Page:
India and China, whose economies are witnessing high growth, would account for more than half of transport-related emissions worldwide by 2030, a UN report has
Emissions in both countries is set to rise as the Asia-Pacific region faces mounting challenges in tackling climate change, water scarcity, species extinction
and hazardous waste as their economies forge ahead, the UN Environment Programme (UNEP) said in the report.
The region needs to improve governance structures and accountability and scale up successful policy initiatives to achieve sustainable development, it said.
By 2030, China and India would account for more than half of transport-related emissions worldwide, which was projected to increase by 57 per cent from the 2005 level, it said.
More than 450 million people in the Asia-Pacific still had no access to clean drinking water in 2008, accounting for over 40 per cent of the world total, and only a handful of the region's countries have established the necessary legal and institutional capacities for integrated water resources management.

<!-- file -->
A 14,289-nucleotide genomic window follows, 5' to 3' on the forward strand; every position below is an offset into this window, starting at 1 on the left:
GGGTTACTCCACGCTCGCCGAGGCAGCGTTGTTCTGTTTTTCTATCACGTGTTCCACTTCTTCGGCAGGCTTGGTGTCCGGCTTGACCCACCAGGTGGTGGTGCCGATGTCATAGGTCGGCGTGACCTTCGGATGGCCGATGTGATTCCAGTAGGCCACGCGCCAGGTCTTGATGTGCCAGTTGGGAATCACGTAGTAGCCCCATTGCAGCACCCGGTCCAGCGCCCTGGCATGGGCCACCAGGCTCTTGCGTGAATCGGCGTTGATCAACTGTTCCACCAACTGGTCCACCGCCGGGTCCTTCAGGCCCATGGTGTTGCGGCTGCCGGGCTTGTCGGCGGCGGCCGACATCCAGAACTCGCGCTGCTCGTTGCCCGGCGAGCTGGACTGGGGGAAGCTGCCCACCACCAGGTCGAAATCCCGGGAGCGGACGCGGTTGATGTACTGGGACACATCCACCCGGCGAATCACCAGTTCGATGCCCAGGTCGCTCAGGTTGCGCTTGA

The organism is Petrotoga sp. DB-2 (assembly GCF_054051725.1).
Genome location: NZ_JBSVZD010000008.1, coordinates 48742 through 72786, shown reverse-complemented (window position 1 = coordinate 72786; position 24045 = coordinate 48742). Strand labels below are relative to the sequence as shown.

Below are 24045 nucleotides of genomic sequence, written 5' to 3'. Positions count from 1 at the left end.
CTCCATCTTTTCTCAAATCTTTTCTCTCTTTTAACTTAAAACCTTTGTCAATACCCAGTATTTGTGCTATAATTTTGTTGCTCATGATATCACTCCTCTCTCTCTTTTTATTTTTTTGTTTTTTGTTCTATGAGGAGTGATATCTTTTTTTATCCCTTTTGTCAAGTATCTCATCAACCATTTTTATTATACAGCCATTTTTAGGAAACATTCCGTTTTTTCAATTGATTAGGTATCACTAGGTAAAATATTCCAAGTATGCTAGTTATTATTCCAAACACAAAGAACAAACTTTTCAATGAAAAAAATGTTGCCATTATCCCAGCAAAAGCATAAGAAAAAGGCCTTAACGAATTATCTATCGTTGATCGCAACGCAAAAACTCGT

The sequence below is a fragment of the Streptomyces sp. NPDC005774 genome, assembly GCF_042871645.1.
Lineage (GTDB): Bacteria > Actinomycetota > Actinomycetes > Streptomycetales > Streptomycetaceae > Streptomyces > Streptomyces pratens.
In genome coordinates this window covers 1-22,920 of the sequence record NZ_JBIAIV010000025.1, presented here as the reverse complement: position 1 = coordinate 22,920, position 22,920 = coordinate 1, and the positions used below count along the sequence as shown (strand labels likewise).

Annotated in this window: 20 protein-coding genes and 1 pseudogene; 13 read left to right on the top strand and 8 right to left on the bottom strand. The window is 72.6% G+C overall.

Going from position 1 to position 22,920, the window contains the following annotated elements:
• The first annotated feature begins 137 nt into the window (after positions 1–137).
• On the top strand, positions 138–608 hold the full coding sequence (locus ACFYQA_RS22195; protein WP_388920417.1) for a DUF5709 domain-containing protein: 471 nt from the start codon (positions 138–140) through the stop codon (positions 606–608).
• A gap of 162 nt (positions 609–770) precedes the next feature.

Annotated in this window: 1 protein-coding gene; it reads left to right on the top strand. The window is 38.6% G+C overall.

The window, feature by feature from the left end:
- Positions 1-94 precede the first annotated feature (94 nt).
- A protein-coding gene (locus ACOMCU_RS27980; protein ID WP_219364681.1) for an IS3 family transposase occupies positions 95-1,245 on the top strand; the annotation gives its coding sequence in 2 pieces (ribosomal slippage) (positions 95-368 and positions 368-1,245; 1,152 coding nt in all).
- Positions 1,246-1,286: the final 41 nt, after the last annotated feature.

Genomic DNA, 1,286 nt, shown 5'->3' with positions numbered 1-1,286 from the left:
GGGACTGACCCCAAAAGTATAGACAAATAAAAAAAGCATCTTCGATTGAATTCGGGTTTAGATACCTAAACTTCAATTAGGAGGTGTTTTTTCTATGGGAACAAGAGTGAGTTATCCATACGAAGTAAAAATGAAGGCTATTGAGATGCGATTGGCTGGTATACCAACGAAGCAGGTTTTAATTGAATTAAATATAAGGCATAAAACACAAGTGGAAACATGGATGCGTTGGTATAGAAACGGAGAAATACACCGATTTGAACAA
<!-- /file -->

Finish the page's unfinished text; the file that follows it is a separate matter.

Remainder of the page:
The Asia-Pacific region was also under growing pressure on bio-diversity, as government efforts lag behind the extent of habitat loss and degradation, over exploitation, alien species invasion, climate change and pollution, it added.
Unsustainable growth, population growth, rapid urbanisation and consumption increase impact on the region's environment, according to the fifth edition of the Global Environment Outlook report released by the UNEP in Beijing.
Under a business as usual scenario, the Asia-Pacific was expected to contribute approximately 45 per cent of global energy-related carbon dioxide (CO2) emissions by 2030 and an estimated 60 per cent by 2100, the report said.